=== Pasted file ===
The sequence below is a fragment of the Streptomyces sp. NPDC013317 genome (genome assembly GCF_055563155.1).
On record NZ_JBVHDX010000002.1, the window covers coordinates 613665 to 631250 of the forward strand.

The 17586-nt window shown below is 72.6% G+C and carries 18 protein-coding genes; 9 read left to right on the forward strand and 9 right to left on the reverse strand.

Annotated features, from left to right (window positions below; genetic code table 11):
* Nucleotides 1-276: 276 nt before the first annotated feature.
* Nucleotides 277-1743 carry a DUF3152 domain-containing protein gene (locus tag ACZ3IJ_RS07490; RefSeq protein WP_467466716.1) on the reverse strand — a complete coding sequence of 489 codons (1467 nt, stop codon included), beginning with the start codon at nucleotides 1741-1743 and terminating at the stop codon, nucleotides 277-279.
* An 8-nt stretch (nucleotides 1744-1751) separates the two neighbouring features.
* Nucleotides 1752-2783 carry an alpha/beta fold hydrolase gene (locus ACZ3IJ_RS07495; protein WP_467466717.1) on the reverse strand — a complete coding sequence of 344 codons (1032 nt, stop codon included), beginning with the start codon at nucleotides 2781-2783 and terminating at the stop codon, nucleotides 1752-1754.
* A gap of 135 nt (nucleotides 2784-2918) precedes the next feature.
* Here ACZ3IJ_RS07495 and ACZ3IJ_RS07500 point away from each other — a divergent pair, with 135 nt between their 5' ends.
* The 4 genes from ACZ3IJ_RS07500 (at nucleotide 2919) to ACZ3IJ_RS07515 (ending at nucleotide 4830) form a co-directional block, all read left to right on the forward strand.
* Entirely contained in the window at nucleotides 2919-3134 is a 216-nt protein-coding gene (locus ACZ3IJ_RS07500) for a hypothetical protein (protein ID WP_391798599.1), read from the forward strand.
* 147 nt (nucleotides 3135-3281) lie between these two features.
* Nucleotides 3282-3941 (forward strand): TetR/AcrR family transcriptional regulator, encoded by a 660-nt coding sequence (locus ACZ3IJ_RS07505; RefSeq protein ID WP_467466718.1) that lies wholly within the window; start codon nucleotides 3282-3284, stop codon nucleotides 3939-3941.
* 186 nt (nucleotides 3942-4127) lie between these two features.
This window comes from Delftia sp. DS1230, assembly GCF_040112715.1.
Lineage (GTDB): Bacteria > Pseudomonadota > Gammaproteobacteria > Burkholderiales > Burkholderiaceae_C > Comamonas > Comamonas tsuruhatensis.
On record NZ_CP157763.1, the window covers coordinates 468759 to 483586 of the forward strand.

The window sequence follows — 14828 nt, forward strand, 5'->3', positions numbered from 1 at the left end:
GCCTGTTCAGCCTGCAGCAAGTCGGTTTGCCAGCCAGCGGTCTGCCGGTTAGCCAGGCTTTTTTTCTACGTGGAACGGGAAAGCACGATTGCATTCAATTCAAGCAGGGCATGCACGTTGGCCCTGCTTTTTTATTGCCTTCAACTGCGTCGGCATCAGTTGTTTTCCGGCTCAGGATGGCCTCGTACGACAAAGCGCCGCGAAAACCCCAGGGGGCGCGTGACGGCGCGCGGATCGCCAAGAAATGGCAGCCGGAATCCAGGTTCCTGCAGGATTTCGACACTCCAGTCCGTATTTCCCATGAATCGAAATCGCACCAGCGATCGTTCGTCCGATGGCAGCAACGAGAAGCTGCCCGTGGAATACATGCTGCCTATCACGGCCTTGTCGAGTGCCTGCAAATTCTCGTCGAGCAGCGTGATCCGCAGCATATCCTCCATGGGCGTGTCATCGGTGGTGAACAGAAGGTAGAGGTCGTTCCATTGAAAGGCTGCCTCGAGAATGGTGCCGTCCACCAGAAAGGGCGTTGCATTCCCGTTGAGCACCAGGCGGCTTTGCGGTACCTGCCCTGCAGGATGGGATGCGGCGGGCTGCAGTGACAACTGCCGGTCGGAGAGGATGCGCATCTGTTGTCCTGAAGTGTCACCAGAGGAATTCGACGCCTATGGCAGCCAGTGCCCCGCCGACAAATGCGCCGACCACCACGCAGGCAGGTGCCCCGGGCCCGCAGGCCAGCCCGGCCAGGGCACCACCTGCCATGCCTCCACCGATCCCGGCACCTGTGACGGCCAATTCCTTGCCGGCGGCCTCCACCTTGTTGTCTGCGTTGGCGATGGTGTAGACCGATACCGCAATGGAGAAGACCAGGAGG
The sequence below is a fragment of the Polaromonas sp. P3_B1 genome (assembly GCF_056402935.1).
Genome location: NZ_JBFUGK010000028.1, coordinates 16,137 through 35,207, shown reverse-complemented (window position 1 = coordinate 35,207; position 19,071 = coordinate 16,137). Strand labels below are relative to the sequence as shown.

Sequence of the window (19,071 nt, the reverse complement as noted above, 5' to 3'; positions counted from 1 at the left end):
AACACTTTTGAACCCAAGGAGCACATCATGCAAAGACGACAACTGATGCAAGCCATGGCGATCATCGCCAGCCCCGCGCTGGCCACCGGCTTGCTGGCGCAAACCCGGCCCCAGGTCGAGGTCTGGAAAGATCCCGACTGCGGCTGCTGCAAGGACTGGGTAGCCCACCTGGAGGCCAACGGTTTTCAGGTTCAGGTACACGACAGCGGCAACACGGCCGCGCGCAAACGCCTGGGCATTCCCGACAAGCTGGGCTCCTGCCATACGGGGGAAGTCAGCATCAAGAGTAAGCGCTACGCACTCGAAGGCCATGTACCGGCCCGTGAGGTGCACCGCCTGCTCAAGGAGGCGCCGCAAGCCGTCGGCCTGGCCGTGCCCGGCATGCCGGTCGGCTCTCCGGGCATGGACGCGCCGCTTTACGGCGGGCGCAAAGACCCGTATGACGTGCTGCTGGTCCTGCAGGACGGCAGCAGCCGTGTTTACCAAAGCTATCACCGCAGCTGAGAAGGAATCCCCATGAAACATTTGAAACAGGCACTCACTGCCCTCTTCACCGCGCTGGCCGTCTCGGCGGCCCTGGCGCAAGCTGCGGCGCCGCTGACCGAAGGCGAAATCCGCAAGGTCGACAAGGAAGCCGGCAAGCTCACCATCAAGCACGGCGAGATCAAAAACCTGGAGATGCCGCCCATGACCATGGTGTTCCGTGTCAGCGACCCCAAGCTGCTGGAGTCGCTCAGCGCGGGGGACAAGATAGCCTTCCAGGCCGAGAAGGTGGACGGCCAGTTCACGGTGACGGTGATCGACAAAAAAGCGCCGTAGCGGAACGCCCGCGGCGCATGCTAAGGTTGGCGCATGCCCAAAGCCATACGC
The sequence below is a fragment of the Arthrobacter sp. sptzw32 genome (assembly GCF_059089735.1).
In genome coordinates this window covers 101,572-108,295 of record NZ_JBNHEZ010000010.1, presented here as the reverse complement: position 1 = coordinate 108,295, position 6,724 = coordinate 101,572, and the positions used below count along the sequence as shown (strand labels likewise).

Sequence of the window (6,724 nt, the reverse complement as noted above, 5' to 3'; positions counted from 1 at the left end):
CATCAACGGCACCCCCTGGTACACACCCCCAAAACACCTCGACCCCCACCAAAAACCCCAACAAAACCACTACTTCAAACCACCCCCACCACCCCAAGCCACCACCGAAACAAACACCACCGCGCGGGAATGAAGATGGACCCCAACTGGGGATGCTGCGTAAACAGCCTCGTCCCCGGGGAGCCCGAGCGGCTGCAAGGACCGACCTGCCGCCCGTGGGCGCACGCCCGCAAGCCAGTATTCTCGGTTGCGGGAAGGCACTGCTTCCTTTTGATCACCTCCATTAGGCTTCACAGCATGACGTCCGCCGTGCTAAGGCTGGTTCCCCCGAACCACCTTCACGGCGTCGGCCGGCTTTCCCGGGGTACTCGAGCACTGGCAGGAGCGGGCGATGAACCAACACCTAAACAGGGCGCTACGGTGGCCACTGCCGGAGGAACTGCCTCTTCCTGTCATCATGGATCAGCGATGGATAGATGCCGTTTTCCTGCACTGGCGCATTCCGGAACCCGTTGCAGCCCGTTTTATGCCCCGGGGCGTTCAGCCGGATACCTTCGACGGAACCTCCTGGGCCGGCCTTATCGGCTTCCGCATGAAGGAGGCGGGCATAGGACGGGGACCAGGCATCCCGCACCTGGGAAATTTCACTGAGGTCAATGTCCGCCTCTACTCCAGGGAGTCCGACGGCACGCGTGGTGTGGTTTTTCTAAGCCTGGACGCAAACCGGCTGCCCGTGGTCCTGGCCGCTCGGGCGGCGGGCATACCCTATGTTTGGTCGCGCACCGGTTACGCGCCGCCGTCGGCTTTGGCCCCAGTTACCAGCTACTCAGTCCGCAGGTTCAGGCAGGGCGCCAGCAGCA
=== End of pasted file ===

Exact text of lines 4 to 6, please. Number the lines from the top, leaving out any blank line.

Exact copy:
Annotated features, from left to right (window positions below; genetic code table 11):
* Nucleotides 1-276: 276 nt before the first annotated feature.
* Nucleotides 277-1743 carry a DUF3152 domain-containing protein gene (locus tag ACZ3IJ_RS07490; RefSeq protein WP_467466716.1) on the reverse strand — a complete coding sequence of 489 codons (1467 nt, stop codon included), beginning with the start codon at nucleotides 1741-1743 and terminating at the stop codon, nucleotides 277-279.